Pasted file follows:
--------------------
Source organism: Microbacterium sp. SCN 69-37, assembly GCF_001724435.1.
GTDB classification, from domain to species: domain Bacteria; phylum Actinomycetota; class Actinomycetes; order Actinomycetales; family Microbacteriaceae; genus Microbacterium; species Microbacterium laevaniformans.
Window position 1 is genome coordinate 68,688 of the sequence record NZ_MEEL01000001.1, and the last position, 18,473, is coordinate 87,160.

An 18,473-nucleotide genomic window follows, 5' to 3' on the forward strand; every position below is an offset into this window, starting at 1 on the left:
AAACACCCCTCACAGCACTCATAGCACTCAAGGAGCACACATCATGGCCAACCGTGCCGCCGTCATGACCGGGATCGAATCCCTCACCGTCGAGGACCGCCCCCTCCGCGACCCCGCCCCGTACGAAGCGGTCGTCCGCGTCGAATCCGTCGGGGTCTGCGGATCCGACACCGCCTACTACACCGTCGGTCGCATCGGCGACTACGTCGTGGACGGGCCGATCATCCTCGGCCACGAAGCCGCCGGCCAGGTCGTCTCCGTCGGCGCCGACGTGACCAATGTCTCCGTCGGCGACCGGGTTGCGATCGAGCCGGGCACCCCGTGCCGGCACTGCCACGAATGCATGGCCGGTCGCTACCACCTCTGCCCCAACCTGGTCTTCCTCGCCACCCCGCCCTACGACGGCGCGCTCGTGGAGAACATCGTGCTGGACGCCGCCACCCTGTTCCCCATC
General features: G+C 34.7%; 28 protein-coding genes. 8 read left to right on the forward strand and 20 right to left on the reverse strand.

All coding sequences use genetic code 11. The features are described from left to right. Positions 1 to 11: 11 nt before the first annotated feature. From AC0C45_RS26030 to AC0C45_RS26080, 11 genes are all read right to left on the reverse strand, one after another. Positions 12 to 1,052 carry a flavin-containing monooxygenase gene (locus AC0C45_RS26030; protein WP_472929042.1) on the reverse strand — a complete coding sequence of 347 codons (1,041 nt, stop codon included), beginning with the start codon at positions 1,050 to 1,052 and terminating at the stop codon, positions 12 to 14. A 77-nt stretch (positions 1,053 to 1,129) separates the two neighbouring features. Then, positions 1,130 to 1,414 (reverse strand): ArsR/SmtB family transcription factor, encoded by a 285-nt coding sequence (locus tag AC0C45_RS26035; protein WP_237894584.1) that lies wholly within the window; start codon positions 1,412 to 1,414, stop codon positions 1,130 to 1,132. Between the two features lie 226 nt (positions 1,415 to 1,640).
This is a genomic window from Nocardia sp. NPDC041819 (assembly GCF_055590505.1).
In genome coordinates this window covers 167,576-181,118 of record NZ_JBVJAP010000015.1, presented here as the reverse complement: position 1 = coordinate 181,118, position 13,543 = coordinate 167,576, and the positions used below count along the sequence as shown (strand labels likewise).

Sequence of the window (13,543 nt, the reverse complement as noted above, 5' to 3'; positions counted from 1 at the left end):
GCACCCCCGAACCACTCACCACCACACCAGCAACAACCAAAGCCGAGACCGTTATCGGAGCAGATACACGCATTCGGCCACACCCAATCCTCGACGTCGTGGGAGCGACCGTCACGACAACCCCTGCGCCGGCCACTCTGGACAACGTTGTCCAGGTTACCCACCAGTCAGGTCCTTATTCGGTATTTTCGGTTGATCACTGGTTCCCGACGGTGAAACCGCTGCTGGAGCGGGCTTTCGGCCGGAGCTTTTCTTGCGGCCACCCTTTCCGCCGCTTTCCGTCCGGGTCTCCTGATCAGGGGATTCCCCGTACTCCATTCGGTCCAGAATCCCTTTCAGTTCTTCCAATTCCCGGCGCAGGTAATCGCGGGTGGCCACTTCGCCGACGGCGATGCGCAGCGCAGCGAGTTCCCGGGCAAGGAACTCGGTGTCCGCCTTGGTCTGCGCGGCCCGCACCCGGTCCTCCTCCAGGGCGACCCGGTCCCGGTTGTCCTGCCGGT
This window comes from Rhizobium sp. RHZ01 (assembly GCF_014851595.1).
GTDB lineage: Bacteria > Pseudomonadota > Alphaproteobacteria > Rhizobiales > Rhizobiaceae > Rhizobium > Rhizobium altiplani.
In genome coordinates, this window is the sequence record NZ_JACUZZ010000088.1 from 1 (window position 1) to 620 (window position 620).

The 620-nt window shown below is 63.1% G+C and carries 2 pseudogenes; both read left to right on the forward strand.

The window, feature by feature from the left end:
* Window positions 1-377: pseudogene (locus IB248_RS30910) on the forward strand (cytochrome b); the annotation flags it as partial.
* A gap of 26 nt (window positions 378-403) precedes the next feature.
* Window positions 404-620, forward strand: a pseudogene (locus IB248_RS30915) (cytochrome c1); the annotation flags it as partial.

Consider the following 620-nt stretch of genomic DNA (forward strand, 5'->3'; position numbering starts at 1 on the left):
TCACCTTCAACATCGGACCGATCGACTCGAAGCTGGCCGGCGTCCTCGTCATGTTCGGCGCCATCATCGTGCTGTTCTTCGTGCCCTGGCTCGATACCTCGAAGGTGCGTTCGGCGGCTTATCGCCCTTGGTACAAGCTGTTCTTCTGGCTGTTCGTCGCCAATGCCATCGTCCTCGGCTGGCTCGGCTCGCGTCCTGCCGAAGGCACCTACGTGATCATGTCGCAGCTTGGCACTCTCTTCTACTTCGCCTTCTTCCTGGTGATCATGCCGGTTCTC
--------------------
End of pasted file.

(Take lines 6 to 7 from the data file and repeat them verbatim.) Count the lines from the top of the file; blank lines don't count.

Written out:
General features: G+C 34.7%; 28 protein-coding genes. 8 read left to right on the forward strand and 20 right to left on the reverse strand.

All coding sequences use genetic code 11. The features are described from left to right. Positions 1 to 11: 11 nt before the first annotated feature. From AC0C45_RS26030 to AC0C45_RS26080, 11 genes are all read right to left on the reverse strand, one after another. Positions 12 to 1,052 carry a flavin-containing monooxygenase gene (locus AC0C45_RS26030; protein WP_472929042.1) on the reverse strand — a complete coding sequence of 347 codons (1,041 nt, stop codon included), beginning with the start codon at positions 1,050 to 1,052 and terminating at the stop codon, positions 12 to 14. A 77-nt stretch (positions 1,053 to 1,129) separates the two neighbouring features. Then, positions 1,130 to 1,414 (reverse strand): ArsR/SmtB family transcription factor, encoded by a 285-nt coding sequence (locus tag AC0C45_RS26035; protein WP_237894584.1) that lies wholly within the window; start codon positions 1,412 to 1,414, stop codon positions 1,130 to 1,132. Between the two features lie 226 nt (positions 1,415 to 1,640).